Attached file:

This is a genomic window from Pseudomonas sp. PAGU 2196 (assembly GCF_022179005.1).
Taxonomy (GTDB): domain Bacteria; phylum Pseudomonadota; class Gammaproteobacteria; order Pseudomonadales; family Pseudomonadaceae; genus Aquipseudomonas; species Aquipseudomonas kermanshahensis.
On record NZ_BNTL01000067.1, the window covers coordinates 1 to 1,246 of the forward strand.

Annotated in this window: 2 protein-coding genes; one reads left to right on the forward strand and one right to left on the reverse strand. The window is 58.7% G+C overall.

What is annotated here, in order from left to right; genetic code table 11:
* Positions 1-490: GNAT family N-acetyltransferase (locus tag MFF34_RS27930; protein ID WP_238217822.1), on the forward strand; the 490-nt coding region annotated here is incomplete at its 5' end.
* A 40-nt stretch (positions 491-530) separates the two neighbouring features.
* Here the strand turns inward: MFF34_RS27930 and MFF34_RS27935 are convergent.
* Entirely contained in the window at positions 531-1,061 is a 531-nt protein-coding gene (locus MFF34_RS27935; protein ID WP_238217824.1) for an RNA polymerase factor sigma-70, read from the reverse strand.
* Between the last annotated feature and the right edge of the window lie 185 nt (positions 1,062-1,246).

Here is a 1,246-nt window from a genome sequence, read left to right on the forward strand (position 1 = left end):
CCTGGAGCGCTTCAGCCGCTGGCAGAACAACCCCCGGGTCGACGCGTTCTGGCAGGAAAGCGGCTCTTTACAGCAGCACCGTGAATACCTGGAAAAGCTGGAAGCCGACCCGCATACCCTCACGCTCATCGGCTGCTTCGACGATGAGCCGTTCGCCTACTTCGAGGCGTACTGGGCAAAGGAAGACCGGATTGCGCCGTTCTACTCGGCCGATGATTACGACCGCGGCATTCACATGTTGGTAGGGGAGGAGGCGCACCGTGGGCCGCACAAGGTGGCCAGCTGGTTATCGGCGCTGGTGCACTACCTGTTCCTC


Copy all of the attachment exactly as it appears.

This is a genomic window from Pseudomonas sp. PAGU 2196 (assembly GCF_022179005.1).
Taxonomy (GTDB): domain Bacteria; phylum Pseudomonadota; class Gammaproteobacteria; order Pseudomonadales; family Pseudomonadaceae; genus Aquipseudomonas; species Aquipseudomonas kermanshahensis.
On record NZ_BNTL01000067.1, the window covers coordinates 1 to 1,246 of the forward strand.

Annotated in this window: 2 protein-coding genes; one reads left to right on the forward strand and one right to left on the reverse strand. The window is 58.7% G+C overall.

What is annotated here, in order from left to right; genetic code table 11:
* Positions 1-490: GNAT family N-acetyltransferase (locus tag MFF34_RS27930; protein ID WP_238217822.1), on the forward strand; the 490-nt coding region annotated here is incomplete at its 5' end.
* A 40-nt stretch (positions 491-530) separates the two neighbouring features.
* Here the strand turns inward: MFF34_RS27930 and MFF34_RS27935 are convergent.
* Entirely contained in the window at positions 531-1,061 is a 531-nt protein-coding gene (locus MFF34_RS27935; protein ID WP_238217824.1) for an RNA polymerase factor sigma-70, read from the reverse strand.
* Between the last annotated feature and the right edge of the window lie 185 nt (positions 1,062-1,246).

Here is a 1,246-nt window from a genome sequence, read left to right on the forward strand (position 1 = left end):
CCTGGAGCGCTTCAGCCGCTGGCAGAACAACCCCCGGGTCGACGCGTTCTGGCAGGAAAGCGGCTCTTTACAGCAGCACCGTGAATACCTGGAAAAGCTGGAAGCCGACCCGCATACCCTCACGCTCATCGGCTGCTTCGACGATGAGCCGTTCGCCTACTTCGAGGCGTACTGGGCAAAGGAAGACCGGATTGCGCCGTTCTACTCGGCCGATGATTACGACCGCGGCATTCACATGTTGGTAGGGGAGGAGGCGCACCGTGGGCCGCACAAGGTGGCCAGCTGGTTATCGGCGCTGGTGCACTACCTGTTCCTC